Tuesday marked the arrival of the paperback version of Chuck Klosterman’s second novel The Visible Man. I long ago finished the hard cover version. Big fans like myself could never have waited this long to read Klosterman’s newest work. In fact, I actually WENT INTO A BOOKSTORE (which sadly but not surprisingly no longer exists) the day it came out to ensure I got a copy hot off the presses.
In an amazing coincidence (if there is such a thing as a coincidence) I had just (accidentally) read The Invisible Man and was well primed to read about a therapist who is approached by a man looking to deal with issues surrounding the fact he has the ability to be invisible. Their sessions start over the phone, continue in person (though invisible person) and things take twisted, mind-bending turns from there through the finale.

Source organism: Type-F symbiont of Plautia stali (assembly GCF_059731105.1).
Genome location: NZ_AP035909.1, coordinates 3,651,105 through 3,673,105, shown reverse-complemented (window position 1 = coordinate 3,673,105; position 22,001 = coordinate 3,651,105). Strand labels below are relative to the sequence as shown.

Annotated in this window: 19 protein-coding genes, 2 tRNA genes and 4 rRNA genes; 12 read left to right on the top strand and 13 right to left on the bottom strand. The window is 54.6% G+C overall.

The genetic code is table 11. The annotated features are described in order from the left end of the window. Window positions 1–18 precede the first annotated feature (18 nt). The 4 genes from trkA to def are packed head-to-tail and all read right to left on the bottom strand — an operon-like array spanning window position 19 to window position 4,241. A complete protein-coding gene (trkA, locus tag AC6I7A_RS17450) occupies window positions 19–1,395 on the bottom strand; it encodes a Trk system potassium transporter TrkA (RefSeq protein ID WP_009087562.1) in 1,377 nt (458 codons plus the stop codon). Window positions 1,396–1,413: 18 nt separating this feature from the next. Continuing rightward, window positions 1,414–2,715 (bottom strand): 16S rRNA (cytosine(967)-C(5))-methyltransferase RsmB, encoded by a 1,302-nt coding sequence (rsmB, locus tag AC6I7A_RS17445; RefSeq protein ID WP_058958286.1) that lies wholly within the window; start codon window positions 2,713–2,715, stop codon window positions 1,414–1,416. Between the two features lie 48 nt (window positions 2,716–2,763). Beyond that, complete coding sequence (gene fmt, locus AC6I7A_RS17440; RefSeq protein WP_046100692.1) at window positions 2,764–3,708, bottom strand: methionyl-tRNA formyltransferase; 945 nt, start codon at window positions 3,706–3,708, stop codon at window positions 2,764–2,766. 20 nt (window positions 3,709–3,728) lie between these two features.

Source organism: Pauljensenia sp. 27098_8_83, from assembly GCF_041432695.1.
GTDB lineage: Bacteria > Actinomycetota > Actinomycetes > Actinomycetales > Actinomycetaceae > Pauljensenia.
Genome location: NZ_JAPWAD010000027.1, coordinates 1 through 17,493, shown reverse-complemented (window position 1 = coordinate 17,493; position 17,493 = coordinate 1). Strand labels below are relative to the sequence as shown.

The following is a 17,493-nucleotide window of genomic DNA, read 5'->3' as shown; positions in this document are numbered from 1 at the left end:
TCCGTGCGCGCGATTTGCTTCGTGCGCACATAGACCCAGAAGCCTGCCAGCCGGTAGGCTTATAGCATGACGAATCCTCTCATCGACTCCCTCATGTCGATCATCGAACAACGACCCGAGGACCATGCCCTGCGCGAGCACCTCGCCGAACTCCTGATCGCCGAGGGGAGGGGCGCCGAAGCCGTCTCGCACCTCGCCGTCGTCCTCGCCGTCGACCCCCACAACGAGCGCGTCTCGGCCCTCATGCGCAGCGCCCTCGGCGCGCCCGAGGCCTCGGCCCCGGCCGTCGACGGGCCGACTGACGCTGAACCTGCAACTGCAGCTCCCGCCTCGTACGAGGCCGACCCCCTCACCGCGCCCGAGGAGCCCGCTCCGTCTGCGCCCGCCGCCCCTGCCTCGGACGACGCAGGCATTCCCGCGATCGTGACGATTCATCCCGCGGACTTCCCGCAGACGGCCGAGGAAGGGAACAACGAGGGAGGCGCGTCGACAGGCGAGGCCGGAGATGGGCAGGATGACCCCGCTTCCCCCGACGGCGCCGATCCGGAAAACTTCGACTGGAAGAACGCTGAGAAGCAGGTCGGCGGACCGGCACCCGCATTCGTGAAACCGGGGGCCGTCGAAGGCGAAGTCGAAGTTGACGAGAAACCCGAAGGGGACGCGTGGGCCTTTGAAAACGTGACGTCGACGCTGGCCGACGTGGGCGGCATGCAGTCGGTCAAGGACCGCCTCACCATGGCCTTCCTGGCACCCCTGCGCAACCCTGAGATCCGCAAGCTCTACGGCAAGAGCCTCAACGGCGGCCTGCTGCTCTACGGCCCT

Chuck Klosterman, first and foremost an essayist, has always had an incredible knack for thinking about common things in an uncommon way. Or thinking about them SO much, SO hard that the original image or idea changes from over-exposure to his brain. That is the best part of his essays and magazine articles - and this novel. But this time he takes it too far for my taste. I loved traveling with him on The Visible Man journey, but I wasn’t thrilled with the destination.
If you aren’t familiar with Klosterman’s work, Shame On You! When you get out of your corner of disgrace please pick up Sex, Drugs and Cocoa Puffs (if you’re currently between 28-40). If you’re into metal rock your first book from his collection should be Fargo Rock City. Everyone else should try Killing Yourself to Live. And anyone, everyone, should crack the spine of Downtown Owl, his lovely, light, atmospheric first novel. Now that you’ve got your summer reading list I suggest you get to it!